A robust decoding and reporting system for WSPR and FST4W
Please note: The WsprDaemon Timescale databases may be subject to change, the information below will reflect those changes.
Winter 2021/2: New servers for logs1 and logs3 and the server software upgraded to WsprDaemon 3.0.
August 2021: Major change to wsprdaemon_spots and wsprdaemon_noise tables to add autosequence numbers for each record to help input to the wspr.live database tables. Consequently table names were revised by the addition of _s. This change is reflected in the description below.
10-15 May 2020: Major change in wsprdaemon v2.9 to add generated by wsprd meant change of table names. Previous tables were deleted on 20 May 2020.
After trying out Influx as our database for wspr spots and noise we settled on . In this application TimescaleDB required less CPU and disk resources to provide useful functionality. TimescaleDB is built upon , an open source full-featured relational database using SQL (structured Query Language).
There is the inevitability of jargon - our current implementation comprises:
• Two Databases with names 'tutorial' and 'wsprnet'.
Within the 'tutorial' Database, we currently have three Tables:
• wsprdaemon_spots_s - comprising wspr spots uploaded by WsprDaemon users that choose to do so.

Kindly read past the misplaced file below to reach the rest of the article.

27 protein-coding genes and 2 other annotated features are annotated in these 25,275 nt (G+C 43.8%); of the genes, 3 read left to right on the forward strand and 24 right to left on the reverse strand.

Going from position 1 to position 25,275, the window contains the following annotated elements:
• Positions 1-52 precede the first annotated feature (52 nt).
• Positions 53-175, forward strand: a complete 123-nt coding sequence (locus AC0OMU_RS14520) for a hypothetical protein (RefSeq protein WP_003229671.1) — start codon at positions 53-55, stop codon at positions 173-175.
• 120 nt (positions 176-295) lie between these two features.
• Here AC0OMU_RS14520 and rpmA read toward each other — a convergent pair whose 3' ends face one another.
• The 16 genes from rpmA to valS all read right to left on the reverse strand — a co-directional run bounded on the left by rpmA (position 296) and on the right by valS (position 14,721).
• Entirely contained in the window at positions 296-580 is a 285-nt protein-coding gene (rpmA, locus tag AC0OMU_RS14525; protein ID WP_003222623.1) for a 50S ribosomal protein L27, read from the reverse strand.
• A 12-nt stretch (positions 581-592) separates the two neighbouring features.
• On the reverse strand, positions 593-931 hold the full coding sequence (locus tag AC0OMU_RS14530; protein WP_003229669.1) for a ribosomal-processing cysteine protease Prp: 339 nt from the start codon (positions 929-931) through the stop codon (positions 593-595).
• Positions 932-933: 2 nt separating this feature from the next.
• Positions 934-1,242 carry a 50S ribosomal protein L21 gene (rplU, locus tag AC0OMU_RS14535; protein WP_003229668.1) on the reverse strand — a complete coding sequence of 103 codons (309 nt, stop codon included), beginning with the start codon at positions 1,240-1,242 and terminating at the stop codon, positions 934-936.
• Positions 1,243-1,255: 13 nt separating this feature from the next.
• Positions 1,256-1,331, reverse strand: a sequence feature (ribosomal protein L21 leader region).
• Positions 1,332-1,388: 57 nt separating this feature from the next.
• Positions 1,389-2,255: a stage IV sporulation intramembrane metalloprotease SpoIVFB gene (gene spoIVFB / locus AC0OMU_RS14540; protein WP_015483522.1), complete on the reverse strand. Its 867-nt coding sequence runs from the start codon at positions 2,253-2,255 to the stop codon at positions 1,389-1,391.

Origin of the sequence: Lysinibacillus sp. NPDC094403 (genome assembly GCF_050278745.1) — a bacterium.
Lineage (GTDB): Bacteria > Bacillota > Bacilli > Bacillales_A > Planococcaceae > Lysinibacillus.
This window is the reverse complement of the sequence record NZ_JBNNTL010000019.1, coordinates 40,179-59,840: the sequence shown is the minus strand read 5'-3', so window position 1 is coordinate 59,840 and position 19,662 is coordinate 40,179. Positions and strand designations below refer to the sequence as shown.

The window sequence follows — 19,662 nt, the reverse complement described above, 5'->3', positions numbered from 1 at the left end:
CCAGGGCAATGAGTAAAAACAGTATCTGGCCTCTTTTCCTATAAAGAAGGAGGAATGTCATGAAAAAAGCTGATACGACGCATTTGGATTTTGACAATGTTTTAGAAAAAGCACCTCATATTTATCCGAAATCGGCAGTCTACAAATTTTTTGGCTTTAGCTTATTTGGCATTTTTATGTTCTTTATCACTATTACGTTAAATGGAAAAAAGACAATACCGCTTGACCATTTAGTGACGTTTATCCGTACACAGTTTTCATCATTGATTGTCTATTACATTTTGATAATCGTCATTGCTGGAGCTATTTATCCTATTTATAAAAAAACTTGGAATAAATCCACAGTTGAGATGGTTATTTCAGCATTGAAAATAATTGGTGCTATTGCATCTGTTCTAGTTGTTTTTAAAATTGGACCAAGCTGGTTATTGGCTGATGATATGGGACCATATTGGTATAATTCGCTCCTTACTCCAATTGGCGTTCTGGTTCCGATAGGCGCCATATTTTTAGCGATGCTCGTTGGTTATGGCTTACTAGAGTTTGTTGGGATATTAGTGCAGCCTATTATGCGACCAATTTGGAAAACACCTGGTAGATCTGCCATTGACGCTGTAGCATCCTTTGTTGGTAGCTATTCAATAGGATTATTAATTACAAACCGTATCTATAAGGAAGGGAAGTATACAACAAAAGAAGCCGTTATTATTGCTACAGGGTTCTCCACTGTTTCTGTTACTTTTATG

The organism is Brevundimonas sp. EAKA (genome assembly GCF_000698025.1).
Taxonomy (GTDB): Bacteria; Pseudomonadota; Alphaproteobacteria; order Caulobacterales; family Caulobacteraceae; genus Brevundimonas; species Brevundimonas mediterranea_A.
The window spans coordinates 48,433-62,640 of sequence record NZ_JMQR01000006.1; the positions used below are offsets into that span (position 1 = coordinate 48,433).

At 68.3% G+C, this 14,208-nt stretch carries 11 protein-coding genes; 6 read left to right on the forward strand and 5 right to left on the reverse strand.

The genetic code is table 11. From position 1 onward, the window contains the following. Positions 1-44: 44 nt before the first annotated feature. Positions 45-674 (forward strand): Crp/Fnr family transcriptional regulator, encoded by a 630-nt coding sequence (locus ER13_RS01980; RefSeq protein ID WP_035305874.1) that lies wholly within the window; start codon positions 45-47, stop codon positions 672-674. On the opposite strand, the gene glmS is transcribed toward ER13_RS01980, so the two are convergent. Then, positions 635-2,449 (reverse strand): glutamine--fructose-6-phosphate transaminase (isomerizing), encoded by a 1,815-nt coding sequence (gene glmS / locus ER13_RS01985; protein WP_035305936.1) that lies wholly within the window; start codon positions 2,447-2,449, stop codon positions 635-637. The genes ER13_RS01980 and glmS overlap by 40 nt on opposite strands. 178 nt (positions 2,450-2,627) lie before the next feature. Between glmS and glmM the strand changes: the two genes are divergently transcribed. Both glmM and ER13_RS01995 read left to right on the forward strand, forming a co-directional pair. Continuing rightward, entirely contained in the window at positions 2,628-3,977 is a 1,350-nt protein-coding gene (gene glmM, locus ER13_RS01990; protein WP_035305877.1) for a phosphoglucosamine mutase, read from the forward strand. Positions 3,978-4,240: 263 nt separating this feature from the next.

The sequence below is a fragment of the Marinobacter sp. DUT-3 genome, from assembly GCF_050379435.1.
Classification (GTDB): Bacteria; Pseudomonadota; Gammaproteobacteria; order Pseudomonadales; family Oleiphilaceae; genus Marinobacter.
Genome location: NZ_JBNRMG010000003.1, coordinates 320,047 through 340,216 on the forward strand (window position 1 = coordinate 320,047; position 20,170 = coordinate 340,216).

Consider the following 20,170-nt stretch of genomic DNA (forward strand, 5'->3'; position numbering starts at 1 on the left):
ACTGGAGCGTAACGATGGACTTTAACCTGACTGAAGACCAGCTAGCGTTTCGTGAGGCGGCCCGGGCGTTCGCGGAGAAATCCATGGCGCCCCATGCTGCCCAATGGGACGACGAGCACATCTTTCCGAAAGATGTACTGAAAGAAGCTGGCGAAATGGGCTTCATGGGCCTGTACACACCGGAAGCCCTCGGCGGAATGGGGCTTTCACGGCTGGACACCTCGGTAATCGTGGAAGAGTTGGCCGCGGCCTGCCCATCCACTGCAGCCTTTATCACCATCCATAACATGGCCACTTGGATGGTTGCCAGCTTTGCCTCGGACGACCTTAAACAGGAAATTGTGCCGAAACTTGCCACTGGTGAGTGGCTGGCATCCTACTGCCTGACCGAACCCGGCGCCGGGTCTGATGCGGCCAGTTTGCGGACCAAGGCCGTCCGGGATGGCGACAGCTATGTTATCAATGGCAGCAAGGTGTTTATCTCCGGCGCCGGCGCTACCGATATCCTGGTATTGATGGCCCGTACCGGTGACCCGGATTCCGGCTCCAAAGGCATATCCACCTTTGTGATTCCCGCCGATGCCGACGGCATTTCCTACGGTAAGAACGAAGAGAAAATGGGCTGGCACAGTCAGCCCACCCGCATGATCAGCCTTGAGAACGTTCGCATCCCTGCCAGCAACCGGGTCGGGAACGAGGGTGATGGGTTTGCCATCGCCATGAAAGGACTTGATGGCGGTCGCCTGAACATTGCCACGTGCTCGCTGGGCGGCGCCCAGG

• wsprdaemon_noise_s - comprising noise spots uploaded by WsprDaemon users that choose to do so.
• kp - a geomagnetic disturbance index, scraped each day from NOAA's .
Within the 'wsprnet' Database, we currently have one data Table:
• spots - comprising wspr spots obtained from wsprnet.org via an API.
These postgeSQL Tables have been converted into Hypertables for use with TimescaleDB.
Each Hypertable has a Data Retention Tiering Policy where, entirely transparent to the user, as data ages it moves from RAM to disk; logs1 has 7.3 TB and logs3 has 11 TB capacity.
Check out our updated V2.2 Guide by clicking the TimescaleDB logo.
This version covers installation of postgreSQL on your machine, how to gain access to the WsprDaemon databases and tables, together with numerous examples of SQL queries in 'Flat File' and self join modes.
V2.2 of our Guide, issued in May 2022, also includes Annexes on using R, PySpark and Clickhouse.